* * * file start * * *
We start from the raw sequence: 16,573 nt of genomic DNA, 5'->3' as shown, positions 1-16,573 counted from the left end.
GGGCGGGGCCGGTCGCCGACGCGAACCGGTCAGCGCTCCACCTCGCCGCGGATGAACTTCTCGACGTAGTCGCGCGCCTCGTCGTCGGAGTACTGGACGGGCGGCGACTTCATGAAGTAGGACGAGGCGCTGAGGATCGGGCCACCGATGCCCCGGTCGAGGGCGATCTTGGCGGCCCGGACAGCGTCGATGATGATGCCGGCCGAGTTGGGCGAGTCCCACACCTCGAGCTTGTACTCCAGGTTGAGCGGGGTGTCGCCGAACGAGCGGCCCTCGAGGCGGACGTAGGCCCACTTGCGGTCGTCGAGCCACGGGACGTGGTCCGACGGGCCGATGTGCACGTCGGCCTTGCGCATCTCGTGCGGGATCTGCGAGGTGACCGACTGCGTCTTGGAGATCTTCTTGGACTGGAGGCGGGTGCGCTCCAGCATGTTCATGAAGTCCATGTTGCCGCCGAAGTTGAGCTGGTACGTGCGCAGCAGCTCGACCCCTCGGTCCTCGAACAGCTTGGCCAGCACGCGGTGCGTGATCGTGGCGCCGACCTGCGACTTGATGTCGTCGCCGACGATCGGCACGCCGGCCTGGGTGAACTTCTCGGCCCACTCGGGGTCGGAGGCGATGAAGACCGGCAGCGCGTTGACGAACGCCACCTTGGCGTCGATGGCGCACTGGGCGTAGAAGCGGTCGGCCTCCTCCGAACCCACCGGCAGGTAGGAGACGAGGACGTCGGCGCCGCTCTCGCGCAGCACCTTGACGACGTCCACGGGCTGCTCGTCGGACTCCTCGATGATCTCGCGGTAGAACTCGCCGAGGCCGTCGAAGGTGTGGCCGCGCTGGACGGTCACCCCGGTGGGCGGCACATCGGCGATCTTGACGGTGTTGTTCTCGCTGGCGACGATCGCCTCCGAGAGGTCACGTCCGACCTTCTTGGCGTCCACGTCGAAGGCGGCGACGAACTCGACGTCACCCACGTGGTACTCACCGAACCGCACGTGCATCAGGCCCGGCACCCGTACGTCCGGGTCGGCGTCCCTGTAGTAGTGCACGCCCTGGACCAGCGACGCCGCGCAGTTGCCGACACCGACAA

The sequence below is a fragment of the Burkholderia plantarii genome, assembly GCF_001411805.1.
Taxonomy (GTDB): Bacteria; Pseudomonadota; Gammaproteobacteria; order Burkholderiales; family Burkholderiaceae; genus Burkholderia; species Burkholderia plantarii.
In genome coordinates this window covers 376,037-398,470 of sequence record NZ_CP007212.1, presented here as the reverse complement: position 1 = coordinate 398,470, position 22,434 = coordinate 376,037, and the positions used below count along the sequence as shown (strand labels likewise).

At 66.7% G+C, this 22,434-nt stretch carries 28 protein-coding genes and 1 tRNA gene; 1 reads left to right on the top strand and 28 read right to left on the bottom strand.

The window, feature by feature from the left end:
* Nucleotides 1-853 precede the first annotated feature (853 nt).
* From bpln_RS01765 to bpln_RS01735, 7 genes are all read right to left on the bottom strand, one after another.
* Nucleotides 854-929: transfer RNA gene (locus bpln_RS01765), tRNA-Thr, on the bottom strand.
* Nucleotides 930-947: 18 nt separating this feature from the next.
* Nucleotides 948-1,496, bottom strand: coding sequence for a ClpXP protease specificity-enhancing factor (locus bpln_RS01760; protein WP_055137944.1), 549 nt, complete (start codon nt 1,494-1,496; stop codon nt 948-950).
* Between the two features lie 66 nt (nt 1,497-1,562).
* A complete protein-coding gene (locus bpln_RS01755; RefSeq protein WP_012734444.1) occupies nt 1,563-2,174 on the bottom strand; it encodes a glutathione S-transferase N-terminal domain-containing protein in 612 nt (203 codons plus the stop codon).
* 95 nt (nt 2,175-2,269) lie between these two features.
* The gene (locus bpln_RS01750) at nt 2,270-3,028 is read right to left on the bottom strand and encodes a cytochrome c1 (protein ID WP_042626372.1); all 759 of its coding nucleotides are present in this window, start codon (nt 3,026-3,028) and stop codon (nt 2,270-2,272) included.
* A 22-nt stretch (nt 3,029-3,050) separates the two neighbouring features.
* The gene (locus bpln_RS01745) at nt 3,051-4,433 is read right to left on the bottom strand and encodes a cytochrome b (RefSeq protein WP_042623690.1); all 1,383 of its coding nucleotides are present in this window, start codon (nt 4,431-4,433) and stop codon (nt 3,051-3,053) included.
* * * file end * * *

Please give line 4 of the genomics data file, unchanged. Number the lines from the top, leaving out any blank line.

Taxonomy (GTDB): Bacteria; Pseudomonadota; Gammaproteobacteria; order Burkholderiales; family Burkholderiaceae; genus Burkholderia; species Burkholderia plantarii.